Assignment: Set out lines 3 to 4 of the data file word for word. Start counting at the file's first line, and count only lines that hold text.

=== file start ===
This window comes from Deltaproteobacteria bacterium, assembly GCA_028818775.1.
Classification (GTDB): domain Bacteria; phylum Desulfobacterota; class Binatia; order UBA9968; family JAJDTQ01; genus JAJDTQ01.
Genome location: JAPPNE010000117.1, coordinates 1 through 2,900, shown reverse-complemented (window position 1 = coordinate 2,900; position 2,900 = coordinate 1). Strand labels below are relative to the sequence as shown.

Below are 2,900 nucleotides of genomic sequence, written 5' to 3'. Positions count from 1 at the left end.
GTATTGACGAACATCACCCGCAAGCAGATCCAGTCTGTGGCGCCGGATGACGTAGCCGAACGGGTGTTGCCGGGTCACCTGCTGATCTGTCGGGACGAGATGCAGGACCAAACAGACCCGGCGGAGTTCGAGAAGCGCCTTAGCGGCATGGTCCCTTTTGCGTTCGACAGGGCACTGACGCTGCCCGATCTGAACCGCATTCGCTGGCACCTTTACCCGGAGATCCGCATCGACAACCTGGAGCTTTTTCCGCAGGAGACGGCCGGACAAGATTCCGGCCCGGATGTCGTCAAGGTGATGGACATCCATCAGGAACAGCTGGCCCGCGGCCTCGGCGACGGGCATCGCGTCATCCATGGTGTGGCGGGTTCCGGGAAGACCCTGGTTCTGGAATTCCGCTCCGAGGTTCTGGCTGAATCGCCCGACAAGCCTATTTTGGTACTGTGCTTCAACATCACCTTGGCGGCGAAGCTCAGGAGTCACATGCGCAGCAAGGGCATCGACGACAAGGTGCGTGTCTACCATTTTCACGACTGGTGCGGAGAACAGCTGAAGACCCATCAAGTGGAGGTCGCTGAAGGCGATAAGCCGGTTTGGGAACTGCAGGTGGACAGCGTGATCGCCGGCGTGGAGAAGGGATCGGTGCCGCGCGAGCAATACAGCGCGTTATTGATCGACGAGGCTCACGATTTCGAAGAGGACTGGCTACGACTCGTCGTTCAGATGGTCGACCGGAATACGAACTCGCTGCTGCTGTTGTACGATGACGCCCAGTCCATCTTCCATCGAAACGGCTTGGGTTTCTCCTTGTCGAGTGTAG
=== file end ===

Genome location: JAPPNE010000117.1, coordinates 1 through 2,900, shown reverse-complemented (window position 1 = coordinate 2,900; position 2,900 = coordinate 1). Strand labels below are relative to the sequence as shown.

Below are 2,900 nucleotides of genomic sequence, written 5' to 3'. Positions count from 1 at the left end.